Two Weddings


“What is wrong with my sisters!”

Verna’s mother put her cup down on the table so hard the coffee sloshed into the saucer. Verna’s eyes got big. What was Mama upset about?

“We’ve been over it and over it, Agnes. You know you can’t change either one of their minds. It’s a little late for Mary now, anyway.” her dad said, picking up his toast and calmly spreading fig preserves on it.

Verna’s head swiveled back and forth between her parents, trying to figure out just exactly what they were talking about.

“Why would she want to elope?” Mama asked.

“Well, we did,” Dad said with a smile. “Maybe she just wanted to be like her big sister. She’s always looked up to you.”

“That was different, and you know it. We took the whole family with us. We didn’t sneak around behind anyone’s back. Not to mention that they’re both barely eighteen.”

“What’s a lope, Mama?” put in Verna.

“It’s ee-lope, and it means when you run away to get married, honey,” Mama answered.

“Did you and Daddy ee …ee …run away to get married?”

“No, not really. It was different. Your daddy always called it an elopement, but we took the whole family with us. Right, Bert?”

“Right. Your mama and I took all your grandparents and the aunts and uncles with us when we got married.”

“And everyone approved of it,” emphasized Mama.

“Did Aunt Mary run away? When is she coming back? Did she pack her clothes in a handkerchief on a stick like in the cartoon at the theater?”

“No, honey, she didn’t really run away. She just didn’t tell anyone that she and Herndon were going down to the courthouse yesterday. Your Mamaw and Bawpaw didn’t know.”

“Why not?”

“Because they don’t approve of Herndon,” Dad said, dryly.

“Bert! Don’t tell her that. She’ll just repeat it.

“Verna, honey, don’t tell anyone what Daddy just said, okay?” Her father turned to her with a smile. “We don’t want to hurt Aunt Mary’s feelings.”

“Okay, Daddy. Can I tell Ann?” Ann Raywood was her best friend and lived just across the street.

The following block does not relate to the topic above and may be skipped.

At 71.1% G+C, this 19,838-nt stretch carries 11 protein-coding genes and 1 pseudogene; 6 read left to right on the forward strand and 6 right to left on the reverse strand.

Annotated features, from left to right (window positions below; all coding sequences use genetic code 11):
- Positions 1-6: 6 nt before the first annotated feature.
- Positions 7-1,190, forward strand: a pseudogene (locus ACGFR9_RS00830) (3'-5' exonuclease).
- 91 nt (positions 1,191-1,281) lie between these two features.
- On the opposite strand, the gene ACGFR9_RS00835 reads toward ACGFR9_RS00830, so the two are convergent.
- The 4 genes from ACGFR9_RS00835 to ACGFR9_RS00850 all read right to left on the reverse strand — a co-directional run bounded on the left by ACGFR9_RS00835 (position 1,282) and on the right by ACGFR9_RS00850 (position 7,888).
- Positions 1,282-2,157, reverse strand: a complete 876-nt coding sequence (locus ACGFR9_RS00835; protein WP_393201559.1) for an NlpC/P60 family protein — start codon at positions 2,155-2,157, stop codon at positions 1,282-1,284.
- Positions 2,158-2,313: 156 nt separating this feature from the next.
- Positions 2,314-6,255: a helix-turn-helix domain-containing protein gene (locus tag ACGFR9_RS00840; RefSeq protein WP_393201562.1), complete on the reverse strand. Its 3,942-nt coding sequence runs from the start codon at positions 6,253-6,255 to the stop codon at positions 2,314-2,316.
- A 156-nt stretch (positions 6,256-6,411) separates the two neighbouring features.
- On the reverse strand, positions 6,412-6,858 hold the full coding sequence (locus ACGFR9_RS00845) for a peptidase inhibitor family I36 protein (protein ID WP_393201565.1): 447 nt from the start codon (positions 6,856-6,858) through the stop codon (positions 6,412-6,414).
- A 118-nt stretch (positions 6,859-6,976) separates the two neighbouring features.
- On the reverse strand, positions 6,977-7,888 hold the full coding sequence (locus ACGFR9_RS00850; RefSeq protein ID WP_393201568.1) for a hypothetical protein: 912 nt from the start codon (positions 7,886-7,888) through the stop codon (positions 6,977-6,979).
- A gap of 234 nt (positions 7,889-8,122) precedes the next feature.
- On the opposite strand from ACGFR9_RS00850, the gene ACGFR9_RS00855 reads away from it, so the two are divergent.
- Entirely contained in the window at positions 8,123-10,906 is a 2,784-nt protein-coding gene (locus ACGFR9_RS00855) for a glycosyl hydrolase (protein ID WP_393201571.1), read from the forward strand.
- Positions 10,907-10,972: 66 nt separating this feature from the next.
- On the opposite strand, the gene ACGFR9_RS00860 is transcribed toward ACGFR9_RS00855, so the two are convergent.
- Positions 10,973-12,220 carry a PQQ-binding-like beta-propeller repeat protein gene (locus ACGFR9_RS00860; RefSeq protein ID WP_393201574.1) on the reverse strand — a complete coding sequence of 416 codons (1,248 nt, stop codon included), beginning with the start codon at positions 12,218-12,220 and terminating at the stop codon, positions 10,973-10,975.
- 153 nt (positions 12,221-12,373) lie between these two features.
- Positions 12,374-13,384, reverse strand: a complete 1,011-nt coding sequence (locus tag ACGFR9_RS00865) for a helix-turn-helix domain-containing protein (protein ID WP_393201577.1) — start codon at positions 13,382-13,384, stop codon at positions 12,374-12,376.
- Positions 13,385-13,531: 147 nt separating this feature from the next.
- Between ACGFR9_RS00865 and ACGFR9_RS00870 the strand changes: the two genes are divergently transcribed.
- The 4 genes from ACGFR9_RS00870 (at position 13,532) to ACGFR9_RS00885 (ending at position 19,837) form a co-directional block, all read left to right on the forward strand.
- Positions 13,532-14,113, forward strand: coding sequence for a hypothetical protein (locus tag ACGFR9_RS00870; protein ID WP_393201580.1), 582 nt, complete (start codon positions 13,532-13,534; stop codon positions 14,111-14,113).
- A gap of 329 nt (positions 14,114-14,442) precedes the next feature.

“Yes, you can tell Ann, but no one else,” Mama said.

“That’s because you are heading right over there after breakfast to talk it over with Ann’s mother,” Dad chuckled.

Agnes got up and began clearing the table. “Well, I have to talk to Marie because you aren’t being sympathetic.”

“I’m as worried about Mary as you are. I just hope either Herndon turns out better than Godfrey, or Mary comes to her senses as fast as Helen did and divorces him.”

And that’s another thing. You would think Helen would have learned. This time she wants to marry an old man.”

 “Come on, Agnes, that’s not fair. Ed Jones is not an old man and . . .”

“He’s thirteen years older than she is!” Agnes turned on the water at the sink and began scrubbing the frying pan with a vengeance. “He’s over forty! He’s even bald.”

“I like Mr. Jones. Is he gonna be my uncle when he marries Aunt Helen?” Verna interrupted again.

“Yes, honey, and remember, you don’t repeat anything your mama says here at the table to anyone,” Daddy said.

Verna nodded solemnly. “No one but Ann. It’s a secret. I know. But why? Everyone can see Mr. Jones is bald.”

Mama put her hand over her face. Her shoulders started to shake.

“Mama, are you crying?” Worried, Verna got up to comfort her mother. But when Mama turned around, there were no tears on her face. She had started to laugh. Bert got up, too, and put his arms around them both and they all laughed. Verna was glad. She didn’t understand why Mama had been upset.

“Oh, honey, Mama’s being a silly. I’m sorry if I worried you,” she said. “Bring me your plate if you’re done with breakfast and then go outside and play. Maybe Ann is ready to play, too. But don’t bother Mrs. Raywood if she is cleaning house. Play outside.”

“Right!” Dad chuckled. “You want to save the pleasure of interrupting her work for yourself.”